It was just about this time last year that I wrote a post with a similar question, and answered it in a slightly generic non-scholarly sort of research answer (see Did Jesus Descend into Hell After He Died on the Cross?). I had no idea that in the time of about a year I would actually write a research paper on the “descent doctrine” to complete requirements for my seminary degree (MDiv). When I wrote the post last year, it was an apologetic questioning of how could Jesus have descended into Hell at the same time he told the thief on the cross that “today you will be with me in Paradise” (Luke 23:43)? This time, it was a more scholastic look at the doctrine through exegetical/systematic theology research.
Why Does the Descent into Hell Doctrine Matter?
When studying theology, especially systematic theology that attempts to “formulate an orderly, rational, and coherent account of the Christian faith,” I always try to understand why it matters, why is it important to study this particular doctrine. To me, in this particular case, it is for Joseph in the photo above that I took last October when I was in Uganda. His picture hasn’t necessarily haunted me, but I think of him often. When we visited this facility, which was two hours into the middle of Uganda, he had been there for two years, and had no idea how much longer he would be there. He was isolated, alone, and really had no outward hope.
Christ died for this man. When Christ exclaimed “Τετέλεσται” on the cross (John 19:30), he told history’s past, present, and future, that his work was complete and fulfilled; payment for the sins of the world was paid in full at that very moment. There wasn’t anything else He had to do to make His work complete, at the very moment Christ “gave up His Spirit,” it was over. What this means for Joseph is hope in a coming Paradise, and there is nothing else he has to do, other than to believe in Christ. He doesn’t have to spend a certain amount of time in torment before he can arrive in the presence of God. There are many other “reasons” for studying this doctrine of course, but that is just what was on my mind as I went through this research.
Overview of the Descent into Hell Doctrine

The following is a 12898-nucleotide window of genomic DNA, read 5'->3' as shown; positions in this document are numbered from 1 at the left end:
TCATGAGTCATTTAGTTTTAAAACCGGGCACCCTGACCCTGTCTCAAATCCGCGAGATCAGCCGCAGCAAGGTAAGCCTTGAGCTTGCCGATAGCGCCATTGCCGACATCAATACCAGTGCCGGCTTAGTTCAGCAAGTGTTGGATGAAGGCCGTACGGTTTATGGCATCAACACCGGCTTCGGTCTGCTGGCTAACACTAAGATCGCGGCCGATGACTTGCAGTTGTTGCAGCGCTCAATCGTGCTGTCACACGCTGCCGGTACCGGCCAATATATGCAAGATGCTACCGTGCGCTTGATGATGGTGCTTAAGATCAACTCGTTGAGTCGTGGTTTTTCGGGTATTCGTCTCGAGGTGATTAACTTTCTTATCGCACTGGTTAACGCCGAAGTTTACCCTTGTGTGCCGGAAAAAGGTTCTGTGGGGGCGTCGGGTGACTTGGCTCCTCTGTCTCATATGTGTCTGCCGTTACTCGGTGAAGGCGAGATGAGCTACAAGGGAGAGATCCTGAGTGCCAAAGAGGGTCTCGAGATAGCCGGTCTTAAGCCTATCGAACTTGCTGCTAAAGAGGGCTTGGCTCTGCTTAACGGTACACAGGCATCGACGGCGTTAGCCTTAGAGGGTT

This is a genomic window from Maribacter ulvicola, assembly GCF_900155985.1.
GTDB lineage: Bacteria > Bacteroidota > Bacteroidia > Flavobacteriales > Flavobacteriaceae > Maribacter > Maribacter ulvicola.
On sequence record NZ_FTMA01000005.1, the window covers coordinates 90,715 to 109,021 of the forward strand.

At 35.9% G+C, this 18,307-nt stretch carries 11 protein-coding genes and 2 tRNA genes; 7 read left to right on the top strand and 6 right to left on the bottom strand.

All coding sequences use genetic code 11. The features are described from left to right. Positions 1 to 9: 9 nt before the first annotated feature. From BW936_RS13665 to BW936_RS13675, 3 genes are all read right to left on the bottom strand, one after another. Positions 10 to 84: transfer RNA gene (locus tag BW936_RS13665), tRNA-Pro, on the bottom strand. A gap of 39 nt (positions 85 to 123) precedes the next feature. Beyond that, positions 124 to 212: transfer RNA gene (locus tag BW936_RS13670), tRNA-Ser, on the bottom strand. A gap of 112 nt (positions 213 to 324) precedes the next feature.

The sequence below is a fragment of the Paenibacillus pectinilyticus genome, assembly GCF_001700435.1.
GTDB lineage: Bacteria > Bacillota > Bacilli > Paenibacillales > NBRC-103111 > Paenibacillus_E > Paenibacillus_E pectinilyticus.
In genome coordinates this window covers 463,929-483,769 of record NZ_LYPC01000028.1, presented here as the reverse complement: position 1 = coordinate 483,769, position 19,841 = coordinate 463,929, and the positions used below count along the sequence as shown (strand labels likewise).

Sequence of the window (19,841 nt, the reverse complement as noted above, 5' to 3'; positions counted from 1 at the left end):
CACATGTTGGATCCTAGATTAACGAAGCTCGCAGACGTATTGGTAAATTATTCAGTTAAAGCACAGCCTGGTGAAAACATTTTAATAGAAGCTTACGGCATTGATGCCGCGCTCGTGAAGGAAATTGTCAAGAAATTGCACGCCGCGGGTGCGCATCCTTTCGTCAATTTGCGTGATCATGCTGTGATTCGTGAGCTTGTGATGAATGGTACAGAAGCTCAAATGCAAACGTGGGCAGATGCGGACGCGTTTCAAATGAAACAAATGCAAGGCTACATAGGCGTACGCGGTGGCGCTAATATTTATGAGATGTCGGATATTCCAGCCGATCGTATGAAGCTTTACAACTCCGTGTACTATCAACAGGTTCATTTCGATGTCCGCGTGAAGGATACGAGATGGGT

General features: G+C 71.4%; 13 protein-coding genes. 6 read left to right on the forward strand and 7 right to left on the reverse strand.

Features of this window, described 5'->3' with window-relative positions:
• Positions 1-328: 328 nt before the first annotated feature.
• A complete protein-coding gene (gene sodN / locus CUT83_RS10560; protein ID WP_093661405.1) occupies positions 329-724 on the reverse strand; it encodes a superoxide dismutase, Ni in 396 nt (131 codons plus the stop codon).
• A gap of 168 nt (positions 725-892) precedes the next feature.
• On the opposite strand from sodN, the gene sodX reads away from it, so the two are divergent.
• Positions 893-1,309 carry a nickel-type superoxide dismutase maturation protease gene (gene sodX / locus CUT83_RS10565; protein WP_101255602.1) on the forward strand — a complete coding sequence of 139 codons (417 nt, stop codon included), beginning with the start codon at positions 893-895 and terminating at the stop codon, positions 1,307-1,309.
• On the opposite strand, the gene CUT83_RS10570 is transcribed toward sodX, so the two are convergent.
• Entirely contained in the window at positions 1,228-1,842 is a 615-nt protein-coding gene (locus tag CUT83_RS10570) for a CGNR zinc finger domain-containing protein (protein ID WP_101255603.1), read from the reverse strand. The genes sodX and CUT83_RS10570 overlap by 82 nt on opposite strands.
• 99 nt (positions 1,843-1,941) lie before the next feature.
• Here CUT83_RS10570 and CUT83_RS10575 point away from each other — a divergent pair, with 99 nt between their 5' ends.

I am not going to post my entire research, or even a large portion, since it will no doubt be long and boring to some. If you are interested in the details and how I came to the conclusions I did, please read An Overview of the Work of Christ: Did Jesus Descend into Hell After the Crucifixion, I would love to hear your comments or feedback if you are so inclined to read the paper.
Within the traditional wording of the Apostles Creed there is one statement, which has been recited by millions of believers for centuries, that says, “Jesus descended into Hell.” This one statement, which was not in the original version, and a few select expositions of Scripture, has become the basis for the relatively undeveloped doctrine “Jesus Descended into Hell.” This doctrine, which resides within the greater systematic theology of “The Work of Christ,” has been controversial for centuries, but yet is generally accepted by the lay faithful without much investigation into its credibility. The understanding of this doctrine comes from a handful of various Scripture references between the Old and New Testaments, five specific verses anchored on 1 Peter 3:18-20, and the long history of the Apostles’ Creed. While the Apostles’ Creed has a history going back to the early church, “we must seek for a surer exposition of Christ’s descent to hell.” This paper will argue that the doctrine “Jesus Descended into Hell,” when viewed through a proper exegesis of Scripture, is not sufficient to confirm the belief that Jesus did spend three days in the torments of Hell.
The problem with using the Apostles’ Creed as the basis for developing this doctrine is that the line “descended into Hell” wasn’t added to the Apostles’ Creed until about the 8th Century A.D. Outside of the Apostles’ Creed, no where in Scripture does it explicitly state that Christ descended into Hell after the crucifixion, but there are five specific Scriptures used to defend the descent doctrine, mainly Acts 2:27, Romans 10:6-7, Ephesians 4:8-10, 1 Peter 3:18-20, and 1 Peter 4:4-6. As shown in the research, all of these Scriptures, when taken through a proper exegetical view, taken in context, refute the descent into Hell doctrine. To read the paper in full, just click the link above or go to my writing section.
 Center for Reformed Theology and Apologetics, The Apostles’ Creed, http://www.reformed.org/documents/apostles_creed.html.
 Millard J. Erickson, Christian Theology, 2nd Edition (Grand Rapids, MI: Baker Academic, 2007), 791.